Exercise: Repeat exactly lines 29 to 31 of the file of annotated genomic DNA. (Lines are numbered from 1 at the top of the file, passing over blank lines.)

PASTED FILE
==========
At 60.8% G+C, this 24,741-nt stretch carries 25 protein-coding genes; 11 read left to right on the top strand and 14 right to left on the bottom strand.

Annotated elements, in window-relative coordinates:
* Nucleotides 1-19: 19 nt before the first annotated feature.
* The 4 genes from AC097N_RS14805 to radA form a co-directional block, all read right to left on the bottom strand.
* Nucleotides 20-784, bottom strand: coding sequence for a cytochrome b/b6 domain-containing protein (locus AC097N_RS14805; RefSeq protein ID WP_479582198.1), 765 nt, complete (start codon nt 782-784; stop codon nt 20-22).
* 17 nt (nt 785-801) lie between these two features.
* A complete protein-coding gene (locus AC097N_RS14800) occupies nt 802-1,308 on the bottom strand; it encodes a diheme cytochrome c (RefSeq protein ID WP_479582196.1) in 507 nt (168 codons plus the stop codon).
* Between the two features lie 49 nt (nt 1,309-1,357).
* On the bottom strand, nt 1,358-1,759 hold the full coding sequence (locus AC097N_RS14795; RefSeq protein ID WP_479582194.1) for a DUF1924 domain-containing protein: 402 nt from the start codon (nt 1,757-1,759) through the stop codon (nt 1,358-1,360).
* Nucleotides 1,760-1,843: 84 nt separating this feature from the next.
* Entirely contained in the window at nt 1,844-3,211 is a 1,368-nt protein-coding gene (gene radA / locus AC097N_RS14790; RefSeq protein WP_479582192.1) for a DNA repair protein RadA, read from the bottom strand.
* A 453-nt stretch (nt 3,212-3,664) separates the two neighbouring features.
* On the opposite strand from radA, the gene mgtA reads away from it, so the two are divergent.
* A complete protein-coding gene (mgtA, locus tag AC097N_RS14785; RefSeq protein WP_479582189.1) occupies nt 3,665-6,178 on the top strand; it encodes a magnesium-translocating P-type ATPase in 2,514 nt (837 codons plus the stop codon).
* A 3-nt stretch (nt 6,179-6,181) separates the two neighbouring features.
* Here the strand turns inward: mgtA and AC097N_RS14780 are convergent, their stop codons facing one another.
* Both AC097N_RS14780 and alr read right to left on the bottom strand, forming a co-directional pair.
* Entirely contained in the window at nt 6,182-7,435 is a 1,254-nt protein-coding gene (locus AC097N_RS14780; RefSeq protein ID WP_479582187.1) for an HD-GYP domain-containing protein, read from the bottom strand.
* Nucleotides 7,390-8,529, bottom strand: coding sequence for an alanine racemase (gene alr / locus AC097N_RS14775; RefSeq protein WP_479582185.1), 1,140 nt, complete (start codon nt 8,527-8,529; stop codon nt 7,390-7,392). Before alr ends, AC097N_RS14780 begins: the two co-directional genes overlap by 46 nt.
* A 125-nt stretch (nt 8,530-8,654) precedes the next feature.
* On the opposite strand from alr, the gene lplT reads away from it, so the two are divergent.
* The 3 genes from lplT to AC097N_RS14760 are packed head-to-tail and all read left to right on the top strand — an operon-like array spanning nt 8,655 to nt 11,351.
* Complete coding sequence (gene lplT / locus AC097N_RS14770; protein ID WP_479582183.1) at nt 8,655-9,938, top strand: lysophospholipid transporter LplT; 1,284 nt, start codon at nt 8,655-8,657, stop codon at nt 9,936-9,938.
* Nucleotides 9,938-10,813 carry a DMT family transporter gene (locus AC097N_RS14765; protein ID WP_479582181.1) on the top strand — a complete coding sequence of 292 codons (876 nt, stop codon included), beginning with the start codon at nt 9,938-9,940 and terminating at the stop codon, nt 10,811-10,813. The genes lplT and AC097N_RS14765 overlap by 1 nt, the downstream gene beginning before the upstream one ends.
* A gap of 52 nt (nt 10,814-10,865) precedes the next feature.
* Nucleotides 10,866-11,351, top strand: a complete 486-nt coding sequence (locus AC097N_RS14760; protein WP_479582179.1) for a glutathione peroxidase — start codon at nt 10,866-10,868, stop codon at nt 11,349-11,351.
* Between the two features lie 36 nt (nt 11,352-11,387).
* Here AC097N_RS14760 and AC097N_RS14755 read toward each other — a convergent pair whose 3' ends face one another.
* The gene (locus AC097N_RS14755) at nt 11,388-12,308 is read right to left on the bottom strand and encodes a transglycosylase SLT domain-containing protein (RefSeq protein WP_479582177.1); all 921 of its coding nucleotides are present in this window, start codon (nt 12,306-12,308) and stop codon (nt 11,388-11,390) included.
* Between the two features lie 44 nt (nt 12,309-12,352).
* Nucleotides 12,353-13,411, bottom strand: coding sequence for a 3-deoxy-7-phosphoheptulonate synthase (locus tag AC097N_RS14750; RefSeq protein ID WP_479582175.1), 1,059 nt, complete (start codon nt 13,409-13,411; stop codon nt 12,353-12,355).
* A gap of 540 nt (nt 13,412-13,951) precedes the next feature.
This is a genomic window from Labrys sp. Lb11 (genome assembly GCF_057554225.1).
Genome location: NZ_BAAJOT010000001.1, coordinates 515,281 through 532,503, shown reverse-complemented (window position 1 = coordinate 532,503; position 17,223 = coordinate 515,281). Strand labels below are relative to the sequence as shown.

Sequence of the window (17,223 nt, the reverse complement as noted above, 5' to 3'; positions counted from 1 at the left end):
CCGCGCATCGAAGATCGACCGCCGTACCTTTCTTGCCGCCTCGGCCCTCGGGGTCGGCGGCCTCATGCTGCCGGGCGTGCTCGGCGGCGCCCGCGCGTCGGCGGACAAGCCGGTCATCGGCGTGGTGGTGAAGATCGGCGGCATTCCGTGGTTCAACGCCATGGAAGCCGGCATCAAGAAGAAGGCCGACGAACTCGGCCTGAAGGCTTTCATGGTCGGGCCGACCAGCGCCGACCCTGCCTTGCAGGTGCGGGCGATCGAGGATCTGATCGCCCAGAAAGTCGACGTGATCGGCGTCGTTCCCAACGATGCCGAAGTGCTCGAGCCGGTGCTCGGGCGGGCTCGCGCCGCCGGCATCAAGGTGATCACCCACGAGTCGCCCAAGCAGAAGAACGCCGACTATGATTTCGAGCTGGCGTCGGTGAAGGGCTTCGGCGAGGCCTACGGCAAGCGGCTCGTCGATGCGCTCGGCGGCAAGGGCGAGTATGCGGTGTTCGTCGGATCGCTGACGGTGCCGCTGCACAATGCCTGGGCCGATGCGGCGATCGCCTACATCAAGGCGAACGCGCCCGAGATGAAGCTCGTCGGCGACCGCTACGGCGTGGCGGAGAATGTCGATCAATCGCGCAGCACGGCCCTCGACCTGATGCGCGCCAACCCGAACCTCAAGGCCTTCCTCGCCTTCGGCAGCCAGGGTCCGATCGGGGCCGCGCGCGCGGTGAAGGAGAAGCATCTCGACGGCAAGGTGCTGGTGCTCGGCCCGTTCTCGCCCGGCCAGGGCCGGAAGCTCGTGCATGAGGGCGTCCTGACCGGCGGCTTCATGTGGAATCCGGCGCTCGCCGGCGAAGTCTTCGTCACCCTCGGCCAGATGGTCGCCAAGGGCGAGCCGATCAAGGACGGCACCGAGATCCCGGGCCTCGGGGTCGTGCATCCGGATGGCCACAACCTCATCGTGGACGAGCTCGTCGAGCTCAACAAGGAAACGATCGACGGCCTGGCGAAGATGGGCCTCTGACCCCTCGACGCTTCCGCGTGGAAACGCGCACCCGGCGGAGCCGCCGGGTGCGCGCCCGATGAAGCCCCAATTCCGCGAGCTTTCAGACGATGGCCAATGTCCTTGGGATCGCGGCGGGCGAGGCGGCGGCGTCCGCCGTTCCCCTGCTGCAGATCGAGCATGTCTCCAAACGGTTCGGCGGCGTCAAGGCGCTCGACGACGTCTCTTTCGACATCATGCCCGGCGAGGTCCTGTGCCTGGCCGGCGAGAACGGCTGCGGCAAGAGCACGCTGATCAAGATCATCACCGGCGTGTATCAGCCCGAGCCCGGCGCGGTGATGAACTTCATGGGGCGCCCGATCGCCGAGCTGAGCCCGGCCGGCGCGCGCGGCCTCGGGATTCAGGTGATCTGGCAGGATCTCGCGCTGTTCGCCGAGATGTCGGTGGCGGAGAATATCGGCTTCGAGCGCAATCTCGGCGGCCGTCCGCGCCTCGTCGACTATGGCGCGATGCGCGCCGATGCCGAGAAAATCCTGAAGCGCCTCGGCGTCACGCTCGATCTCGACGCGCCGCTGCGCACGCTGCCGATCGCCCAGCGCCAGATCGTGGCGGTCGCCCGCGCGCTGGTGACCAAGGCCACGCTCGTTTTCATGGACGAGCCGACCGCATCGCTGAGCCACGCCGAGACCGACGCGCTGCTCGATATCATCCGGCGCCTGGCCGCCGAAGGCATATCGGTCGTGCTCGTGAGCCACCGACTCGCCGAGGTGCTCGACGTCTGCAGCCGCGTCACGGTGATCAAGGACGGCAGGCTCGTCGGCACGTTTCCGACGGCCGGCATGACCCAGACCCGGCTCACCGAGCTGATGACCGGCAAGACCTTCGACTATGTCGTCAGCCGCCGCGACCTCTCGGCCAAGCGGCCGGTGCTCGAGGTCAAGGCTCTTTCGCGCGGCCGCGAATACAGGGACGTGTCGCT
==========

* The gene (locus AC097N_RS14755) at nt 11,388-12,308 is read right to left on the bottom strand and encodes a transglycosylase SLT domain-containing protein (RefSeq protein WP_479582177.1); all 921 of its coding nucleotides are present in this window, start codon (nt 12,306-12,308) and stop codon (nt 11,388-11,390) included.
* Between the two features lie 44 nt (nt 12,309-12,352).
* Nucleotides 12,353-13,411, bottom strand: coding sequence for a 3-deoxy-7-phosphoheptulonate synthase (locus tag AC097N_RS14750; RefSeq protein ID WP_479582175.1), 1,059 nt, complete (start codon nt 13,409-13,411; stop codon nt 12,353-12,355).